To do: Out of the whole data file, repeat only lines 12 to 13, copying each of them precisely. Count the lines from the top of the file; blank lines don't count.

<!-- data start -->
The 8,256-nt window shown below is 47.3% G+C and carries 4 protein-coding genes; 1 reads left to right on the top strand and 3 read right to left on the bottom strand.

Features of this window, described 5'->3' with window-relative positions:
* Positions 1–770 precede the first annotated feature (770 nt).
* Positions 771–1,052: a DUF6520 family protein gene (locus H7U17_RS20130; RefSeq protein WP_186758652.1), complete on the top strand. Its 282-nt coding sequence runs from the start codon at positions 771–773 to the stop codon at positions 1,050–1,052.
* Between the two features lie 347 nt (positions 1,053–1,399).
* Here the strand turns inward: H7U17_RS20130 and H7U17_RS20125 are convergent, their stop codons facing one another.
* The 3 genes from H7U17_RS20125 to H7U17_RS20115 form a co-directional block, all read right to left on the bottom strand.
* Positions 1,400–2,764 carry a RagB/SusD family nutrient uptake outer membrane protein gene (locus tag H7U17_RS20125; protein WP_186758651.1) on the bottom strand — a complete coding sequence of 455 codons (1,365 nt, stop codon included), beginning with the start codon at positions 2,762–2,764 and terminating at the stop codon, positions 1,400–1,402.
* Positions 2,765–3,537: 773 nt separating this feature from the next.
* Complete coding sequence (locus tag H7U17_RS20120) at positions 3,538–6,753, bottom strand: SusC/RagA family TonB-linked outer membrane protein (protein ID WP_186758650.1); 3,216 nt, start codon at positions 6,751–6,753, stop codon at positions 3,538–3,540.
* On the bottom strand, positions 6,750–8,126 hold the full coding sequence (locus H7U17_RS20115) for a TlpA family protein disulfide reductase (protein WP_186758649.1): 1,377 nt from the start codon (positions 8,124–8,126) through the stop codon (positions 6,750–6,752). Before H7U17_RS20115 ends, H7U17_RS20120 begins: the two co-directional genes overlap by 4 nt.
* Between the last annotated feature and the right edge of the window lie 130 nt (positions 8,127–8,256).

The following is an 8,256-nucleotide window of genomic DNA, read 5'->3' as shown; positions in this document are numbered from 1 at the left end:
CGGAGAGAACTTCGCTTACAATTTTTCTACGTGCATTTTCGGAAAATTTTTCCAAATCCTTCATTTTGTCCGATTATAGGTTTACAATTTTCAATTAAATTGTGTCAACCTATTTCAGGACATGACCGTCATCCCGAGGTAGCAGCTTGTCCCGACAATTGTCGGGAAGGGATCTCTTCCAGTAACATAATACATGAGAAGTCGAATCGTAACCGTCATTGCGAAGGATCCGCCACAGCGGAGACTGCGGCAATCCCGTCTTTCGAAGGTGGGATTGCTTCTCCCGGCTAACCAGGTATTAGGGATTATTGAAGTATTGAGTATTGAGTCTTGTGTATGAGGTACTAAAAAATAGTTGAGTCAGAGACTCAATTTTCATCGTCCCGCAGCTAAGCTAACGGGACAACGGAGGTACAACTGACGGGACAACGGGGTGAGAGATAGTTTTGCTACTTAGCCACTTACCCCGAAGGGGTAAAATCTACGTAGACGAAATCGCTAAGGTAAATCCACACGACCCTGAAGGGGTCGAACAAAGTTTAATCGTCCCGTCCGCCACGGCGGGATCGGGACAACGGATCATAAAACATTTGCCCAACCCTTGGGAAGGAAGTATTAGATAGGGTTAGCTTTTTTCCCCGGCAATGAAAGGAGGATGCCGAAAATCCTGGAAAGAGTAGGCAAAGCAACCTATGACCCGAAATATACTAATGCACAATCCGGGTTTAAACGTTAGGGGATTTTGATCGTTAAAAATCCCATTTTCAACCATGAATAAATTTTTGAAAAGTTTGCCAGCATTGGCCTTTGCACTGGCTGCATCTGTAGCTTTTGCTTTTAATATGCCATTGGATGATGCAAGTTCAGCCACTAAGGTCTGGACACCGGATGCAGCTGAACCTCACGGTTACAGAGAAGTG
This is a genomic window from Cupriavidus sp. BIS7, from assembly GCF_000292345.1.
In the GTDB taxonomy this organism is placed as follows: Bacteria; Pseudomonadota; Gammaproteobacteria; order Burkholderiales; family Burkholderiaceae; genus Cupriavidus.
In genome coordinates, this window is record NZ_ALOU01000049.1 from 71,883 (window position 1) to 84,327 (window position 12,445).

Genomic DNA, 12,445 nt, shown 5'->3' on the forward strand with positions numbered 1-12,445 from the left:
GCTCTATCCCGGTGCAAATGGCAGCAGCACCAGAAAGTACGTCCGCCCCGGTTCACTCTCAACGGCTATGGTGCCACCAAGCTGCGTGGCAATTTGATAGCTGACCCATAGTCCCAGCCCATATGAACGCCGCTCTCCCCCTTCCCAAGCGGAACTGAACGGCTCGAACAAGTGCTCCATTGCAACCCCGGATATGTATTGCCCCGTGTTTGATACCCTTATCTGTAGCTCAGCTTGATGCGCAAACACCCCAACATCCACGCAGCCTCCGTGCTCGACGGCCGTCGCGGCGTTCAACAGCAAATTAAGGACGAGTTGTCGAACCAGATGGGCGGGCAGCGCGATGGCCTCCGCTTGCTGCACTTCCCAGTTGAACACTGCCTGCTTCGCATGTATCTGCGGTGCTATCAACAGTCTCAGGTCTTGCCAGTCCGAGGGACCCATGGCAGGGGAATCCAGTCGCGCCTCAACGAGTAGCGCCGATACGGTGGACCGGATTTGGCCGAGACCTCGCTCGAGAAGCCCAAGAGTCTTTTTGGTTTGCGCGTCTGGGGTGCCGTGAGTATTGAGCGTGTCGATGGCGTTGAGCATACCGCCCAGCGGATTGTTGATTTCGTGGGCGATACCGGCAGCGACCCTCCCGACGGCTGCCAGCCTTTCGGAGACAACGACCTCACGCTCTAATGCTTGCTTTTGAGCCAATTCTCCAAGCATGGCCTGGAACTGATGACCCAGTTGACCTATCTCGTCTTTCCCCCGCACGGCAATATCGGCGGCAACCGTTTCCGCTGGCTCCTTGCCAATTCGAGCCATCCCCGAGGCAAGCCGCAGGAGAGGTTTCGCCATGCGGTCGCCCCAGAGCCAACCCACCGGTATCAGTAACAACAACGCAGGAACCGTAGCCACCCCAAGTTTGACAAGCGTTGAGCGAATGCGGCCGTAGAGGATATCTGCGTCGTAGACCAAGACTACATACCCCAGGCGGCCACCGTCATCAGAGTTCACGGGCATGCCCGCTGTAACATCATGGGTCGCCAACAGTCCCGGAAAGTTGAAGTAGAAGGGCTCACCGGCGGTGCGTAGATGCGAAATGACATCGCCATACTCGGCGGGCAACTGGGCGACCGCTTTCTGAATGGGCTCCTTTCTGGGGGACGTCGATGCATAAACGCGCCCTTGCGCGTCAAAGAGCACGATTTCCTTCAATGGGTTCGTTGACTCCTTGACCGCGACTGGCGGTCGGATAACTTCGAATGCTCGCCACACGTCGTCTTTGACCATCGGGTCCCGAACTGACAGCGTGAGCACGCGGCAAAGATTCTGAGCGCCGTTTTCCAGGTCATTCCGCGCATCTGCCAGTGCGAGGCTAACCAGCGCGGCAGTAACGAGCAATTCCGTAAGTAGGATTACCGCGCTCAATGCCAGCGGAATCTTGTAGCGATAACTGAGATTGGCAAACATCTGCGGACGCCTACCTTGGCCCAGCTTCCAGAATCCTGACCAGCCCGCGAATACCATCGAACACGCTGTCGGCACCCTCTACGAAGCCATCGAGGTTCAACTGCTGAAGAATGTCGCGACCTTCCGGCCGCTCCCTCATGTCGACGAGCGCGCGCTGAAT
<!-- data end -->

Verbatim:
* Between the last annotated feature and the right edge of the window lie 130 nt (positions 8,127–8,256).

The following is an 8,256-nucleotide window of genomic DNA, read 5'->3' as shown; positions in this document are numbered from 1 at the left end: